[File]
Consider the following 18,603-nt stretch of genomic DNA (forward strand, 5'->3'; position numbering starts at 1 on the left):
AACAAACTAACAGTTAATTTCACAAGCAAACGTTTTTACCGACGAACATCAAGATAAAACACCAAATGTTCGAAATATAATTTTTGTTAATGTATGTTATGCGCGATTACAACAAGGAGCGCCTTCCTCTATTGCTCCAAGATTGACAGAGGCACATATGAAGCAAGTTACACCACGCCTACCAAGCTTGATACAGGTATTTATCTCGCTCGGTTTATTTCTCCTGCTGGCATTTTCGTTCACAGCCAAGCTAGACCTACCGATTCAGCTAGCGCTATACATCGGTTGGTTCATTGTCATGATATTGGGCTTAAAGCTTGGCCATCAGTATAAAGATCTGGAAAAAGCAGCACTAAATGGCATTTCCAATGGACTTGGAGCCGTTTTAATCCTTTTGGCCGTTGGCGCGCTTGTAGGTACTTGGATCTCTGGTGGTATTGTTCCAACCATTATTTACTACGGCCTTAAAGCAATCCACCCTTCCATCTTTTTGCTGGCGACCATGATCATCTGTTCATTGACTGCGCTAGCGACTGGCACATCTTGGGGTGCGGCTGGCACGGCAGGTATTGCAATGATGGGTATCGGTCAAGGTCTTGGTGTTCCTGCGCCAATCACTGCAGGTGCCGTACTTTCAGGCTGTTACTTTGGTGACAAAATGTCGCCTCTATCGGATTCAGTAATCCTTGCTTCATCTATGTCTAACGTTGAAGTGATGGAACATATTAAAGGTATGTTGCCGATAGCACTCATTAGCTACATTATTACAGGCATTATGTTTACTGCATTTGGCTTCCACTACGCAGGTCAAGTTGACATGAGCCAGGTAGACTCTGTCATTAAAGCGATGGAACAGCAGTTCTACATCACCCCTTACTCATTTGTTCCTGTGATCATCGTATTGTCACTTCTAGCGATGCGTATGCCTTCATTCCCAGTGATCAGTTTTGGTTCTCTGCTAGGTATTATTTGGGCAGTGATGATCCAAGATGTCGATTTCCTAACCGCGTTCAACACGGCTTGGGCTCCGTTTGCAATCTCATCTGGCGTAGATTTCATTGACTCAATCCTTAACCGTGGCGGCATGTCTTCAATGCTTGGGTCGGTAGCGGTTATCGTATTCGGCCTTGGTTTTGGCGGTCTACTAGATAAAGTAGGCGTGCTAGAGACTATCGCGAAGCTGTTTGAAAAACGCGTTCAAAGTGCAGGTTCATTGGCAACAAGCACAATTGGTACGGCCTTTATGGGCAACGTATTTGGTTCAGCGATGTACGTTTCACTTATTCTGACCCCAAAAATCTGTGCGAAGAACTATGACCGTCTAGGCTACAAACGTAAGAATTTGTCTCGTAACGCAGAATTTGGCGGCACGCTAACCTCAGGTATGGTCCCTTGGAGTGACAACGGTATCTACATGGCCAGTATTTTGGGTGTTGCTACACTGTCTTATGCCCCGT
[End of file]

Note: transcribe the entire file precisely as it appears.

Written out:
Consider the following 18,603-nt stretch of genomic DNA (forward strand, 5'->3'; position numbering starts at 1 on the left):
AACAAACTAACAGTTAATTTCACAAGCAAACGTTTTTACCGACGAACATCAAGATAAAACACCAAATGTTCGAAATATAATTTTTGTTAATGTATGTTATGCGCGATTACAACAAGGAGCGCCTTCCTCTATTGCTCCAAGATTGACAGAGGCACATATGAAGCAAGTTACACCACGCCTACCAAGCTTGATACAGGTATTTATCTCGCTCGGTTTATTTCTCCTGCTGGCATTTTCGTTCACAGCCAAGCTAGACCTACCGATTCAGCTAGCGCTATACATCGGTTGGTTCATTGTCATGATATTGGGCTTAAAGCTTGGCCATCAGTATAAAGATCTGGAAAAAGCAGCACTAAATGGCATTTCCAATGGACTTGGAGCCGTTTTAATCCTTTTGGCCGTTGGCGCGCTTGTAGGTACTTGGATCTCTGGTGGTATTGTTCCAACCATTATTTACTACGGCCTTAAAGCAATCCACCCTTCCATCTTTTTGCTGGCGACCATGATCATCTGTTCATTGACTGCGCTAGCGACTGGCACATCTTGGGGTGCGGCTGGCACGGCAGGTATTGCAATGATGGGTATCGGTCAAGGTCTTGGTGTTCCTGCGCCAATCACTGCAGGTGCCGTACTTTCAGGCTGTTACTTTGGTGACAAAATGTCGCCTCTATCGGATTCAGTAATCCTTGCTTCATCTATGTCTAACGTTGAAGTGATGGAACATATTAAAGGTATGTTGCCGATAGCACTCATTAGCTACATTATTACAGGCATTATGTTTACTGCATTTGGCTTCCACTACGCAGGTCAAGTTGACATGAGCCAGGTAGACTCTGTCATTAAAGCGATGGAACAGCAGTTCTACATCACCCCTTACTCATTTGTTCCTGTGATCATCGTATTGTCACTTCTAGCGATGCGTATGCCTTCATTCCCAGTGATCAGTTTTGGTTCTCTGCTAGGTATTATTTGGGCAGTGATGATCCAAGATGTCGATTTCCTAACCGCGTTCAACACGGCTTGGGCTCCGTTTGCAATCTCATCTGGCGTAGATTTCATTGACTCAATCCTTAACCGTGGCGGCATGTCTTCAATGCTTGGGTCGGTAGCGGTTATCGTATTCGGCCTTGGTTTTGGCGGTCTACTAGATAAAGTAGGCGTGCTAGAGACTATCGCGAAGCTGTTTGAAAAACGCGTTCAAAGTGCAGGTTCATTGGCAACAAGCACAATTGGTACGGCCTTTATGGGCAACGTATTTGGTTCAGCGATGTACGTTTCACTTATTCTGACCCCAAAAATCTGTGCGAAGAACTATGACCGTCTAGGCTACAAACGTAAGAATTTGTCTCGTAACGCAGAATTTGGCGGCACGCTAACCTCAGGTATGGTCCCTTGGAGTGACAACGGTATCTACATGGCCAGTATTTTGGGTGTTGCTACACTGTCTTATGCCCCGT